Thursday, 5 February 2009

When Adam delved and Eve span...

In England in 1536 there came about what was in due course labeled the “Pilgrimage of Grace”.

This was a popular protest against the policies of Henry VIII.

First in Lincolnshire, and then in Yorkshire these “spontaneous” protests were aimed not at Henry, but at his henchman, Thomas (not Oliver – he comes later) Cromwell. The issues were the unpopular dissolution of the monasteries and seizing of Church lands, and “believe it or not) high taxation.

The Lincolnshire group dispersed under the threat of military action. The Yorkshire group was ably led by one Robert Aske, who was determined that this would be a well organized and peaceful demonstration.

35,000 protesters converged on Pontefract in Yorkshire. A deputation met with the Duke of Norfolk in Doncaster, Yorkshire where they presented their claims. A smaller deputation went to London, leaving Aske in charge of the larger group in Yorkshire.

Henry VII played for time and stalled in his response to the protesters. Cunning as he was, he knew that Aske could not possibly maintain a force of 35,000 men for anything but a short time, and his cunning (or was it skill) payed off.

This protest against Henry’s policies involved not only “working people”, but also lesser nobles, and members of the emerging middle class. Robert Aske himself was a lawyer.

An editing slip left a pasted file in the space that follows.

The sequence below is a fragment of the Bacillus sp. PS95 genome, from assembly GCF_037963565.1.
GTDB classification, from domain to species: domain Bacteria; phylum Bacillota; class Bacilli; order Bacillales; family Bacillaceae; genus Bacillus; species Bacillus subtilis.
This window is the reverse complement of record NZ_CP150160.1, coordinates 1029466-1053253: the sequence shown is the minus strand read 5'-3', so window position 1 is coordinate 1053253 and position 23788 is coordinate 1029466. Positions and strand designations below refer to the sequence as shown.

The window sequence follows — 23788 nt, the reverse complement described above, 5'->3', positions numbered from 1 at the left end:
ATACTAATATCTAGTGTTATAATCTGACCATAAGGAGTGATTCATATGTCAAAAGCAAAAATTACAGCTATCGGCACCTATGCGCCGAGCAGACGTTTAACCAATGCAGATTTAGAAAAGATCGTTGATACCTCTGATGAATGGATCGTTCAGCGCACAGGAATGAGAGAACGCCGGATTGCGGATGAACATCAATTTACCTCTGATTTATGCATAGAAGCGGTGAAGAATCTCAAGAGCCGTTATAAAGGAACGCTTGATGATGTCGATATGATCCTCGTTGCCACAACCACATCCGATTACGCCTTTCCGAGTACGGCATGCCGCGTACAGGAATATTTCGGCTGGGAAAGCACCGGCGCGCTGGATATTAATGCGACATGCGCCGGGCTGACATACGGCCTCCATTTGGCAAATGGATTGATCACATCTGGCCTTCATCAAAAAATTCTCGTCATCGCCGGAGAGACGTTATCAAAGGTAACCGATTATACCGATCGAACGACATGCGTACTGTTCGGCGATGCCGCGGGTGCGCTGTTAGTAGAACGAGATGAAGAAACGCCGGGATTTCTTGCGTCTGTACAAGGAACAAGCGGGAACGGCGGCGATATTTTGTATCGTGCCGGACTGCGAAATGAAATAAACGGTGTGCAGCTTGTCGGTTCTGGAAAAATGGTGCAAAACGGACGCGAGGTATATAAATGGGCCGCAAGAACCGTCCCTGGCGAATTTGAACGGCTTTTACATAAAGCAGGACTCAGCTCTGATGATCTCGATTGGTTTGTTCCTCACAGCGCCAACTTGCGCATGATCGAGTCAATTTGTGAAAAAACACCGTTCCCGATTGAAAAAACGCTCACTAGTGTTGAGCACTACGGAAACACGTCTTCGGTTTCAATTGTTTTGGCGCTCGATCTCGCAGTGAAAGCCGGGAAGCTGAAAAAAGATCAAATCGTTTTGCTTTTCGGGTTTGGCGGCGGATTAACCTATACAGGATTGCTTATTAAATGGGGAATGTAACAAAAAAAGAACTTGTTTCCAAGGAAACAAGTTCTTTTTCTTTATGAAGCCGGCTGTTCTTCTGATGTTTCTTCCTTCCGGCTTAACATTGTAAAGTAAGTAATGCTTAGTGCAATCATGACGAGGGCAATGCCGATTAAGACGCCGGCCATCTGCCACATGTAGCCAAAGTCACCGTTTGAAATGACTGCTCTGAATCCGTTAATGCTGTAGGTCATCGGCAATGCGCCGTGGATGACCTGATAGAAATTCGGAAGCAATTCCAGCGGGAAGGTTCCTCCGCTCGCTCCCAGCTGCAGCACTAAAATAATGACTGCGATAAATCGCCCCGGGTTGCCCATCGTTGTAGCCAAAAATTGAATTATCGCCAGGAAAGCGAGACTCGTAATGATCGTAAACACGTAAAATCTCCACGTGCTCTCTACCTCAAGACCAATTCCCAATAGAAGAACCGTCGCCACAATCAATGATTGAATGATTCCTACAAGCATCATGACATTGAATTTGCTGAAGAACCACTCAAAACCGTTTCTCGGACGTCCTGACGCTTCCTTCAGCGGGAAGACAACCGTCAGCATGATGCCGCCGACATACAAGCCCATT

And the “pilgrimage” was led with men bearing religious banners. It was a religious impulse which led people to resist Henry’s growing tyranny.

Just over one hundred years later another “movement” arose. It was not so much an organized group or faction, but a spirit of the age.

This was in the era of the Civil War, an War in which Parliament fought for its rights and prerogatives against King Charles I. Oliver Cromwell raised what was called the “New Model Army” an army designed to resist and rout the King’s armies.

Many of the members of the New Model Army were men of a distinctively radical mind. They were called (by their opponents) “Levellers”.

Among them was a man of great integrity and brilliance named John Lilbume.

In 1649, Lilburne published the “Agreement of the People”, a manifesto for constitutional reform in Britain. This particular version was smuggled out of the Tower of London, where Lilburne and the others were being held captive. All Leveller soldiers, and they were the majority in many regiments, carried this agreement proudly tucked into their hat-band. The agreement proposed a written constitution to define England’s government, abolish arbitrary power, set limits to authority, and remove grievances.

Included in the Agreement of the People (1649):

right to for all people to vote for their representatives
right against self-incrimination
freedom of religion and press
equality of all persons before the law
no judgment touching life, liberty or property but by jury trial
abolition of capital punishment except for murder
no military conscription of conscientious objectors
no monopolies, tithes, or excise taxes
taxation proportionate to real or personal property
grading of punishments to fit the crime
abolition of imprisonment for debt.

(Italicised portion "taddled" from the web)

Many of these ideas found fresh roots in the American Declaration of Independence, and our subsequent Constitution and Bill of Rights.

It is of interest to note that the United Kingdom still does not have a written constitution!

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